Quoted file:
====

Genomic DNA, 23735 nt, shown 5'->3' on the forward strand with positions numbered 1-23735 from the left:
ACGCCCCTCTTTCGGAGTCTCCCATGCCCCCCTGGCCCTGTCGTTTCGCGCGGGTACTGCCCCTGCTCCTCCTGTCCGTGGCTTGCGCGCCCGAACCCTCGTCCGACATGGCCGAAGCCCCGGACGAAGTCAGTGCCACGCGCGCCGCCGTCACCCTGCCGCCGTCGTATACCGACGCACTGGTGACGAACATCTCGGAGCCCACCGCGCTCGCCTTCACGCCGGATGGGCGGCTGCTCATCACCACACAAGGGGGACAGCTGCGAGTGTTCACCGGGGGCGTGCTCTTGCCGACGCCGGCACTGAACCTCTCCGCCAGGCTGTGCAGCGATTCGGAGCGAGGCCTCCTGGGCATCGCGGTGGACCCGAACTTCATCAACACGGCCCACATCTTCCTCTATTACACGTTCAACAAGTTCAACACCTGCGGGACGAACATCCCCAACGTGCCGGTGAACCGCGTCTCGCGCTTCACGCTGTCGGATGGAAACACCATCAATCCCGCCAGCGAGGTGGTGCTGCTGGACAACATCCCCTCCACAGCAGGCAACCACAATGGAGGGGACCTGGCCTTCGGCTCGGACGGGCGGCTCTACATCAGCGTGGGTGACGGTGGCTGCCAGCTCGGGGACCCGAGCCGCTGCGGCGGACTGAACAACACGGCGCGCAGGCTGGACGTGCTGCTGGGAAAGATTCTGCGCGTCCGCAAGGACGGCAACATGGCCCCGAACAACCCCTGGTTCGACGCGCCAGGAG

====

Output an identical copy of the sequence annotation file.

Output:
Genomic DNA, 23735 nt, shown 5'->3' on the forward strand with positions numbered 1-23735 from the left:
ACGCCCCTCTTTCGGAGTCTCCCATGCCCCCCTGGCCCTGTCGTTTCGCGCGGGTACTGCCCCTGCTCCTCCTGTCCGTGGCTTGCGCGCCCGAACCCTCGTCCGACATGGCCGAAGCCCCGGACGAAGTCAGTGCCACGCGCGCCGCCGTCACCCTGCCGCCGTCGTATACCGACGCACTGGTGACGAACATCTCGGAGCCCACCGCGCTCGCCTTCACGCCGGATGGGCGGCTGCTCATCACCACACAAGGGGGACAGCTGCGAGTGTTCACCGGGGGCGTGCTCTTGCCGACGCCGGCACTGAACCTCTCCGCCAGGCTGTGCAGCGATTCGGAGCGAGGCCTCCTGGGCATCGCGGTGGACCCGAACTTCATCAACACGGCCCACATCTTCCTCTATTACACGTTCAACAAGTTCAACACCTGCGGGACGAACATCCCCAACGTGCCGGTGAACCGCGTCTCGCGCTTCACGCTGTCGGATGGAAACACCATCAATCCCGCCAGCGAGGTGGTGCTGCTGGACAACATCCCCTCCACAGCAGGCAACCACAATGGAGGGGACCTGGCCTTCGGCTCGGACGGGCGGCTCTACATCAGCGTGGGTGACGGTGGCTGCCAGCTCGGGGACCCGAGCCGCTGCGGCGGACTGAACAACACGGCGCGCAGGCTGGACGTGCTGCTGGGAAAGATTCTGCGCGTCCGCAAGGACGGCAACATGGCCCCGAACAACCCCTGGTTCGACGCGCCAGGAG